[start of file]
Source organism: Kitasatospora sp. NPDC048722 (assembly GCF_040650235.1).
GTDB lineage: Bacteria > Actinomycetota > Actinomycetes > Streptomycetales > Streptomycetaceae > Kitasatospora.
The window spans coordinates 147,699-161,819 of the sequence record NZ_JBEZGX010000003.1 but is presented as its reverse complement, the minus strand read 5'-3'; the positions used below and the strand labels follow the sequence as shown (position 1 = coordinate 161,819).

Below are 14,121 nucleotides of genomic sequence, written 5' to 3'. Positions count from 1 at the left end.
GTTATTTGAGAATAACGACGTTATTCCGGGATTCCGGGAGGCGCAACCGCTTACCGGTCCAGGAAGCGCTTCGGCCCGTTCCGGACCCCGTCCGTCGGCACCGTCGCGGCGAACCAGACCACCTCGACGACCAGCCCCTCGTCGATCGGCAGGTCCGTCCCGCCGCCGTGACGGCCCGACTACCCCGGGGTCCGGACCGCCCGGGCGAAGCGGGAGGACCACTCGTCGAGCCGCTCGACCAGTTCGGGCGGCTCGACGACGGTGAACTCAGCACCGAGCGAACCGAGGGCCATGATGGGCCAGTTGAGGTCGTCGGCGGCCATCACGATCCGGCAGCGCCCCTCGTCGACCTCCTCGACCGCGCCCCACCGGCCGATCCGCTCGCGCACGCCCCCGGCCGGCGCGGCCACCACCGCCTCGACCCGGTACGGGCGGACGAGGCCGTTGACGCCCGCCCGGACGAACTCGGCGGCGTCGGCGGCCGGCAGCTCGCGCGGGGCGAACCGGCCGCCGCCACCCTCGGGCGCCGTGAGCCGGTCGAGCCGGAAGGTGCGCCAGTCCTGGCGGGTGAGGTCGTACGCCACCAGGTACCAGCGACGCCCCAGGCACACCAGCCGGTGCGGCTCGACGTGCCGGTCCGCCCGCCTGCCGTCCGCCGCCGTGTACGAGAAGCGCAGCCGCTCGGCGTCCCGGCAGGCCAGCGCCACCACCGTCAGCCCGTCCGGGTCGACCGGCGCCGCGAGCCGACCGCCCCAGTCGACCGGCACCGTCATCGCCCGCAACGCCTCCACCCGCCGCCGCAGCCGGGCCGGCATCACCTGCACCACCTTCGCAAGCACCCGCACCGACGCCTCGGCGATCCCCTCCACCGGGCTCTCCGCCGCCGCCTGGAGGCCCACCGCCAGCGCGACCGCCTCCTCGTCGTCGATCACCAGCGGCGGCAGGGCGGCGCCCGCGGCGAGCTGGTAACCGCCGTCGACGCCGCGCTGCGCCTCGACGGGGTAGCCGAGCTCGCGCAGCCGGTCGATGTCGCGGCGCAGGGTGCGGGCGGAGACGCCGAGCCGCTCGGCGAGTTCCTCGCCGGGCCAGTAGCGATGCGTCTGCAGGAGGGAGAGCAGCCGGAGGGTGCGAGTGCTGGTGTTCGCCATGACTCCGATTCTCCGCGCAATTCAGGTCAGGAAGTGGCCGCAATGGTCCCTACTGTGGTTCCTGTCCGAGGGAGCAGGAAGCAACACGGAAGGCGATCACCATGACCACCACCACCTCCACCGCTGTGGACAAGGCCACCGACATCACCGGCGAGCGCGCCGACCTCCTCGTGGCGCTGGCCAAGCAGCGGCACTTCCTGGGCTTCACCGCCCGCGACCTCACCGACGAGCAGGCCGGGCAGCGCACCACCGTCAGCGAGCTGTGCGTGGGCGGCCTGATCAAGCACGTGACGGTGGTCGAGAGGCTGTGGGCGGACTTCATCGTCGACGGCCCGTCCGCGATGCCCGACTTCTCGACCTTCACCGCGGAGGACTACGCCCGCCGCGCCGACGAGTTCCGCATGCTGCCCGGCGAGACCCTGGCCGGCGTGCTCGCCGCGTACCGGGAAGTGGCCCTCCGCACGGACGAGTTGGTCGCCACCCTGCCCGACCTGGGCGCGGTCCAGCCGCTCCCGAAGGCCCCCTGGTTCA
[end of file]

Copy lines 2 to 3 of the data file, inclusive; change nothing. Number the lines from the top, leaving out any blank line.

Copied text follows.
GTDB lineage: Bacteria > Actinomycetota > Actinomycetes > Streptomycetales > Streptomycetaceae > Kitasatospora.
The window spans coordinates 147,699-161,819 of the sequence record NZ_JBEZGX010000003.1 but is presented as its reverse complement, the minus strand read 5'-3'; the positions used below and the strand labels follow the sequence as shown (position 1 = coordinate 161,819).